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Europe

Missing Russian Photographer Was Killed in Ukraine

SEPT. 3, 2014

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    Open Source

    By ROBERT MACKEY

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    The Russian photojournalist Andrei Stenin, who went missing while embedded with separatist rebels in eastern Ukraine last month, was killed in an attack on a convoy four weeks ago, Russia’s state news agency reported on Wednesday.

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    Statement by Rossiya Segodnya Director General on death of photojournalist Andrei Stenin http://t.co/X3Ayzwvaoh pic.twitter.com/ZLQTnIcCJI

    — RIA Novosti (@ria_novosti) Sept. 2, 2014

    His remains were apparently discovered by Aug. 21 near the rebel-held city of Donetsk, after the insurgents had pushed back government forces from an area near the site of the downed Malaysian Airlines Flight 17, separatists told the Organization for Security and Cooperation in Europe. Video first posted online on Aug. 22 by the Russian news site Komsomolskaya Pravda showed a burnt-out car and camera equipment found at the scene and investigators removing a body as an OSCE monitor looked on.

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    A Russian news site's report from rebel-held eastern Ukraine showed investigators taking away remains later identified as those of Andrei Stenin and a burnt-out car and camera equipment. Komsomolskaya Pravda, via YouTube

    In a sharply worded statement, Russia’s Foreign Ministry demanded that Ukraine carry out “a thorough and objective investigation of Andrei Stenin’s murder,” and called the attack “yet another barbarous crime committed by the Ukrainian military and National Guard.” Yulia Gorbunova of Human Rights Watch said the photographer’s death was “a tragedy of monumental proportions” and called for “a thorough and full investigation.”

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    Statement on the death of #Russia journalist Andrei #Stenin in #Ukraine http://t.co/WUYnD6TGrk

    — MFA Russia (@mfa_russia) Sept. 2, 2014

    Given that the attack seems to have taken place about two weeks before rebels regained control of the area and discovered the reporter’s body, and Ukrainian officials are now unable to access the site, the circumstances in which Mr. Stenin died might never be completely known.

    Russian investigators, however, insisted that the photographer was traveling in “a convoy of at least 10 vehicles carrying civilians,” Mr. Stenin’s news agency reported. Video posted on YouTube a week after the attack appeared to show rebels in the same location inspecting a line of destroyed cars. Bloggers on the Ukrainian side noted, however, that video recorded by the same rebels also clearly showed the separatist fighters traveling, as they often do, in civilian cars.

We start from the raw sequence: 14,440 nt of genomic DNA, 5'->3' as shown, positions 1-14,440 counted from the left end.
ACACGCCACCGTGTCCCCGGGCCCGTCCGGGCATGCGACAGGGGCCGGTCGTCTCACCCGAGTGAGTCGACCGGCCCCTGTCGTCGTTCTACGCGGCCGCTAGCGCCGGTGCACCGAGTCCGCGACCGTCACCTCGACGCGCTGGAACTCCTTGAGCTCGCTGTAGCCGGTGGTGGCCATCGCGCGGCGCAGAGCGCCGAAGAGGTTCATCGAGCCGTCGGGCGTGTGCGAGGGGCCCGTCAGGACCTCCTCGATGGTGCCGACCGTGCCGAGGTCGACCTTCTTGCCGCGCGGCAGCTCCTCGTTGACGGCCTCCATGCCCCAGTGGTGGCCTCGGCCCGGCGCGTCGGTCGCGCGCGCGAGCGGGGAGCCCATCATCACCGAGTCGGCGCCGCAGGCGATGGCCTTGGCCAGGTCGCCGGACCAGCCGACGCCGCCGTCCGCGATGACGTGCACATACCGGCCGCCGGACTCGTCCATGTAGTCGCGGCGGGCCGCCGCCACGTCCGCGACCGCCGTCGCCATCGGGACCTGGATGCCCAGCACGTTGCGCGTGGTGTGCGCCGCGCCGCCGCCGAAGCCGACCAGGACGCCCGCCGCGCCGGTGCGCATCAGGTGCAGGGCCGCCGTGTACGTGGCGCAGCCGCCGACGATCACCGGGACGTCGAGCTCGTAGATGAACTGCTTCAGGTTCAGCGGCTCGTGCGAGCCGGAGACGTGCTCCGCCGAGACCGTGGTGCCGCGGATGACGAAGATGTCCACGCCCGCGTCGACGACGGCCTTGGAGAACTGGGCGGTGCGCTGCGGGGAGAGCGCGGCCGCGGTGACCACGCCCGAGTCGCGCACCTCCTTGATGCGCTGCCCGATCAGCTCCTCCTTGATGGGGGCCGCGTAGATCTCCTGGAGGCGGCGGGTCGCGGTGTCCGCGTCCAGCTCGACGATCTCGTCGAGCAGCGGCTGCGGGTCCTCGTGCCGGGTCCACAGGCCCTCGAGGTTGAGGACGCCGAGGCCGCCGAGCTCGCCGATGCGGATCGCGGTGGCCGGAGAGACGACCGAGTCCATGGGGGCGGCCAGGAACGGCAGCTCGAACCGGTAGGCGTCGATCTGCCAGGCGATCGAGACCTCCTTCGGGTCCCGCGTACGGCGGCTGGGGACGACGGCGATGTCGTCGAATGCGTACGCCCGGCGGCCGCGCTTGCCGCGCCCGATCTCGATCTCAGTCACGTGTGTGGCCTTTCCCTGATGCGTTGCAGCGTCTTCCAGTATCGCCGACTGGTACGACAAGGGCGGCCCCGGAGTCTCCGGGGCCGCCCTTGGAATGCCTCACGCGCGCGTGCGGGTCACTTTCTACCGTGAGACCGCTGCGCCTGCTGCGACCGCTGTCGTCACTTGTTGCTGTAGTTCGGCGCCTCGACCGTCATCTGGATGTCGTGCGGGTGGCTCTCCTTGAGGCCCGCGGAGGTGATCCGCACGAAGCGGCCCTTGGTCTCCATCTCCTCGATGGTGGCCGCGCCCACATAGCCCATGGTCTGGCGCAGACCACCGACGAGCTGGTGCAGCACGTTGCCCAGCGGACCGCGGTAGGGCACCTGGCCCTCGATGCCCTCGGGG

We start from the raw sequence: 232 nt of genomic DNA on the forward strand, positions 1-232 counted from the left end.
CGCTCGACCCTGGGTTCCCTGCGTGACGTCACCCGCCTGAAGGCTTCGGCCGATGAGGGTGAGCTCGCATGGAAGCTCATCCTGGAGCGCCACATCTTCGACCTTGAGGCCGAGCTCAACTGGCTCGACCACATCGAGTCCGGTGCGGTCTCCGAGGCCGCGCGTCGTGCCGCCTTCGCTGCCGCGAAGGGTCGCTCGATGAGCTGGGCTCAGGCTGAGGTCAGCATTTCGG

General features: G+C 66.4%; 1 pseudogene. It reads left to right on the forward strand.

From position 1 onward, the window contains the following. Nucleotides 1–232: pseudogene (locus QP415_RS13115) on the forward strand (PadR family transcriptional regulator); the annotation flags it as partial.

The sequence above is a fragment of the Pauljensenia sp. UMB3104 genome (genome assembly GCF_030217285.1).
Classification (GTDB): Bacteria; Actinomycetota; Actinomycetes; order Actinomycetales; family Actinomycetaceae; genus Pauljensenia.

Natalia Antonova, a journalist and playwright in Moscow, pointed out on Twitter that Mr. Stenin’s fate had already become part of the information war between Russians and Ukrainians.

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    On the Russian side, Stenin's dead body now clearly another prop in a ghastly political spectacle. My sympathy is to his family.

    — Natalia Antonova (@NataliaAntonova) Sept. 2, 2014
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    Komsomolskaya Pravda had a video that showed journalists tampering with Stenin's alleged final resting place. We may never know the truth.

    — Natalia Antonova (@NataliaAntonova) Sept. 2, 2014
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    Could have been the Ukrainian army that accidentally killed Stenin. Could have been separatists. No one wants objective info either way.

    — Natalia Antonova (@NataliaAntonova) Sept. 2, 2014

    Mr. Stenin had been working for the agency Rossiya Segodnya, or Russia Today. In a televised commentary on the journalist’s death, the head of the agency, Dmitry Kiselev, spoke as if there was no doubt about what had happened, blaming Ukraine’s military for the attack.

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    Dmitry Kiselev, the head of the Rossiya Segodnya International Information Agency, announced the death of Andrei Stenin in video posted on Facebook Wednesday.

    Speaking in English, Mr. Kiselev also denounced statements by a Ukrainian Interior Ministry official, Anton Gerashchenko — who was quoted as saying last month that Mr. Stenin had been captured and could face charges for taking part in “torture” by photographing wounded soldiers captured by the rebels. Those “lies,” Mr. Kiselev said, had given false hope to the journalist’s family and to colleagues who had mounted a social media campaign demanding his release.

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    В Москве фотожурналисты вышли на пикет в защиту Андрея Стенина http://t.co/2TKfj3fKQe #Стенин #Москва pic.twitter.com/TUSex5hTSr

    — Комсомольская правда (@onlinekpru) Aug. 26, 2014

    Mr. Kiselev is the fiery pundit handpicked by President Vladimir V. Putin late last year to lead Rossiya Segodnya, which is charged with explaining Kremlin policy to the world. Before that Kremlin-ordered reorganization of state media, Mr. Stenin had already shot for RIA Novosti, the more independent predecessor of the new agency.

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